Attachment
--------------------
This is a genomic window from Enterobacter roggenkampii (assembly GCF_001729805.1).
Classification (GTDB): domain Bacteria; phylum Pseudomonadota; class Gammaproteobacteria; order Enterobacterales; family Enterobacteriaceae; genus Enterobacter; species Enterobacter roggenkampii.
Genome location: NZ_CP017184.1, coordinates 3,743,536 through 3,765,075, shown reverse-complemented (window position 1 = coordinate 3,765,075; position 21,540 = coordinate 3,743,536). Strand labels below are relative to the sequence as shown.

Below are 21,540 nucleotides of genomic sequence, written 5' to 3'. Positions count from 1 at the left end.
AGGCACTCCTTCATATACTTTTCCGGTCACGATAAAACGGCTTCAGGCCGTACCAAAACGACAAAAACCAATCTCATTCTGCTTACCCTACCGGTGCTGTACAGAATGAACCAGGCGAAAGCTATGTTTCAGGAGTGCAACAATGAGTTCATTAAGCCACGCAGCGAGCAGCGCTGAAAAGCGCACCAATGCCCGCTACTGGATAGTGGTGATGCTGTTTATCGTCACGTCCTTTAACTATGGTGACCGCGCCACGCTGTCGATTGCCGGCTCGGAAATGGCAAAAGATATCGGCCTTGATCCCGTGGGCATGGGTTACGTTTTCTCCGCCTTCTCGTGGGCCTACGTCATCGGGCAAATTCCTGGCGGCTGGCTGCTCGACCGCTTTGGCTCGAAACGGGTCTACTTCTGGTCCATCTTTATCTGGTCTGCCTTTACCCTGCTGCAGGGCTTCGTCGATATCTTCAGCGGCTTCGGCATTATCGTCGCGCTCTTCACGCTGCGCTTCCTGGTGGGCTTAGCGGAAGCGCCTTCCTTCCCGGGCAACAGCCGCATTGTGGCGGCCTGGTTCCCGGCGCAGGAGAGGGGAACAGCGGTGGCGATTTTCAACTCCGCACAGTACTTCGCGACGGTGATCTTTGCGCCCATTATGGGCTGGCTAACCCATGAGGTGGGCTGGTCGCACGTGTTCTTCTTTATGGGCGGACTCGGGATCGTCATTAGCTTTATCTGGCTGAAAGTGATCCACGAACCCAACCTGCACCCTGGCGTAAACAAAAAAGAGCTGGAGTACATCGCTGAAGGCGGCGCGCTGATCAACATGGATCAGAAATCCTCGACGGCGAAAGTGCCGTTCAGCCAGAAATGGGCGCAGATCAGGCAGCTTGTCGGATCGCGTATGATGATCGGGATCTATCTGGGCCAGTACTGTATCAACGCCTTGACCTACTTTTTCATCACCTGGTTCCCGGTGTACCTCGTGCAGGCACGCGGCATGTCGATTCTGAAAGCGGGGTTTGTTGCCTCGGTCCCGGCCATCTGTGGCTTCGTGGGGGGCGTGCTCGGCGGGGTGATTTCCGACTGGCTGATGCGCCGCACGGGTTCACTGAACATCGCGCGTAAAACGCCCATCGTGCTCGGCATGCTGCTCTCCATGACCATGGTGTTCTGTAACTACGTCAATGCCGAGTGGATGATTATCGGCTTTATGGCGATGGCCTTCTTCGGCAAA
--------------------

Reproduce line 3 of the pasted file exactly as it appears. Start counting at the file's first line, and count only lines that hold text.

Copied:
Genome location: NZ_CP017184.1, coordinates 3,743,536 through 3,765,075, shown reverse-complemented (window position 1 = coordinate 3,765,075; position 21,540 = coordinate 3,743,536). Strand labels below are relative to the sequence as shown.